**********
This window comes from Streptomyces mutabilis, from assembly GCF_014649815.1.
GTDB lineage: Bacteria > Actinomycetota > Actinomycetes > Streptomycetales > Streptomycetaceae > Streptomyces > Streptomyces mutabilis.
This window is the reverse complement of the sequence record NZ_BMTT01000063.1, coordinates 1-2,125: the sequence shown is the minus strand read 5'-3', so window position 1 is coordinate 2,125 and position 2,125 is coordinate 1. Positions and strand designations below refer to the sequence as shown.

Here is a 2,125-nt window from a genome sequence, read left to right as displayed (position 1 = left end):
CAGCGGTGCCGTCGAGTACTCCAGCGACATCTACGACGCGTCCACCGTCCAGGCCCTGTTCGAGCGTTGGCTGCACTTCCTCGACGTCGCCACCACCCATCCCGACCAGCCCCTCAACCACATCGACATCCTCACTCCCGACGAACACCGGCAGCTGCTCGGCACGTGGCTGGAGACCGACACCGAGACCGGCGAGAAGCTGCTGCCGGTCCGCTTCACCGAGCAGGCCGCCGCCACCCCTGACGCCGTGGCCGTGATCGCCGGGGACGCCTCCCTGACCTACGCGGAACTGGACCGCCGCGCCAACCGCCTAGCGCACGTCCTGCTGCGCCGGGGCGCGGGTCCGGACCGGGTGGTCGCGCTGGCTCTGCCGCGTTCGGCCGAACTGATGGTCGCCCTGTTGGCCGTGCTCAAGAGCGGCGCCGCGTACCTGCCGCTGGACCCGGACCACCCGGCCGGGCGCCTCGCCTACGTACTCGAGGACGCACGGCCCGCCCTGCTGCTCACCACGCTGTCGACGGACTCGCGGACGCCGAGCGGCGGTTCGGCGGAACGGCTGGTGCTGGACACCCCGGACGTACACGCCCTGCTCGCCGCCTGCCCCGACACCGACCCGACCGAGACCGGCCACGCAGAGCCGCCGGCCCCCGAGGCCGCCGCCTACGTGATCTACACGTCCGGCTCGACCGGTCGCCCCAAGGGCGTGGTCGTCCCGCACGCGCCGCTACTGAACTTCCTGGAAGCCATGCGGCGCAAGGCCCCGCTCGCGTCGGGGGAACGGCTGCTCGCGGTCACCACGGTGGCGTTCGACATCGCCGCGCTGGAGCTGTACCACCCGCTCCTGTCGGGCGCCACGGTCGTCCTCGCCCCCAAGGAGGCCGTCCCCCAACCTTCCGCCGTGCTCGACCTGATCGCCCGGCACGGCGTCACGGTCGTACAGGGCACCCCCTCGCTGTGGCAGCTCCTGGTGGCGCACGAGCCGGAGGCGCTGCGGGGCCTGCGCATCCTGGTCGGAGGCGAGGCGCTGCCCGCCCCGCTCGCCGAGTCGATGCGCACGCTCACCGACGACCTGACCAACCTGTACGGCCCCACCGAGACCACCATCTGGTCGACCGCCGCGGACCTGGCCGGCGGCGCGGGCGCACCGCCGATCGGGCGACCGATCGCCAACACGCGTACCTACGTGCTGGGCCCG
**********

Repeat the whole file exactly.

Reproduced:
This window comes from Streptomyces mutabilis, from assembly GCF_014649815.1.
GTDB lineage: Bacteria > Actinomycetota > Actinomycetes > Streptomycetales > Streptomycetaceae > Streptomyces > Streptomyces mutabilis.
This window is the reverse complement of the sequence record NZ_BMTT01000063.1, coordinates 1-2,125: the sequence shown is the minus strand read 5'-3', so window position 1 is coordinate 2,125 and position 2,125 is coordinate 1. Positions and strand designations below refer to the sequence as shown.

Here is a 2,125-nt window from a genome sequence, read left to right as displayed (position 1 = left end):
CAGCGGTGCCGTCGAGTACTCCAGCGACATCTACGACGCGTCCACCGTCCAGGCCCTGTTCGAGCGTTGGCTGCACTTCCTCGACGTCGCCACCACCCATCCCGACCAGCCCCTCAACCACATCGACATCCTCACTCCCGACGAACACCGGCAGCTGCTCGGCACGTGGCTGGAGACCGACACCGAGACCGGCGAGAAGCTGCTGCCGGTCCGCTTCACCGAGCAGGCCGCCGCCACCCCTGACGCCGTGGCCGTGATCGCCGGGGACGCCTCCCTGACCTACGCGGAACTGGACCGCCGCGCCAACCGCCTAGCGCACGTCCTGCTGCGCCGGGGCGCGGGTCCGGACCGGGTGGTCGCGCTGGCTCTGCCGCGTTCGGCCGAACTGATGGTCGCCCTGTTGGCCGTGCTCAAGAGCGGCGCCGCGTACCTGCCGCTGGACCCGGACCACCCGGCCGGGCGCCTCGCCTACGTACTCGAGGACGCACGGCCCGCCCTGCTGCTCACCACGCTGTCGACGGACTCGCGGACGCCGAGCGGCGGTTCGGCGGAACGGCTGGTGCTGGACACCCCGGACGTACACGCCCTGCTCGCCGCCTGCCCCGACACCGACCCGACCGAGACCGGCCACGCAGAGCCGCCGGCCCCCGAGGCCGCCGCCTACGTGATCTACACGTCCGGCTCGACCGGTCGCCCCAAGGGCGTGGTCGTCCCGCACGCGCCGCTACTGAACTTCCTGGAAGCCATGCGGCGCAAGGCCCCGCTCGCGTCGGGGGAACGGCTGCTCGCGGTCACCACGGTGGCGTTCGACATCGCCGCGCTGGAGCTGTACCACCCGCTCCTGTCGGGCGCCACGGTCGTCCTCGCCCCCAAGGAGGCCGTCCCCCAACCTTCCGCCGTGCTCGACCTGATCGCCCGGCACGGCGTCACGGTCGTACAGGGCACCCCCTCGCTGTGGCAGCTCCTGGTGGCGCACGAGCCGGAGGCGCTGCGGGGCCTGCGCATCCTGGTCGGAGGCGAGGCGCTGCCCGCCCCGCTCGCCGAGTCGATGCGCACGCTCACCGACGACCTGACCAACCTGTACGGCCCCACCGAGACCACCATCTGGTCGACCGCCGCGGACCTGGCCGGCGGCGCGGGCGCACCGCCGATCGGGCGACCGATCGCCAACACGCGTACCTACGTGCTGGGCCCG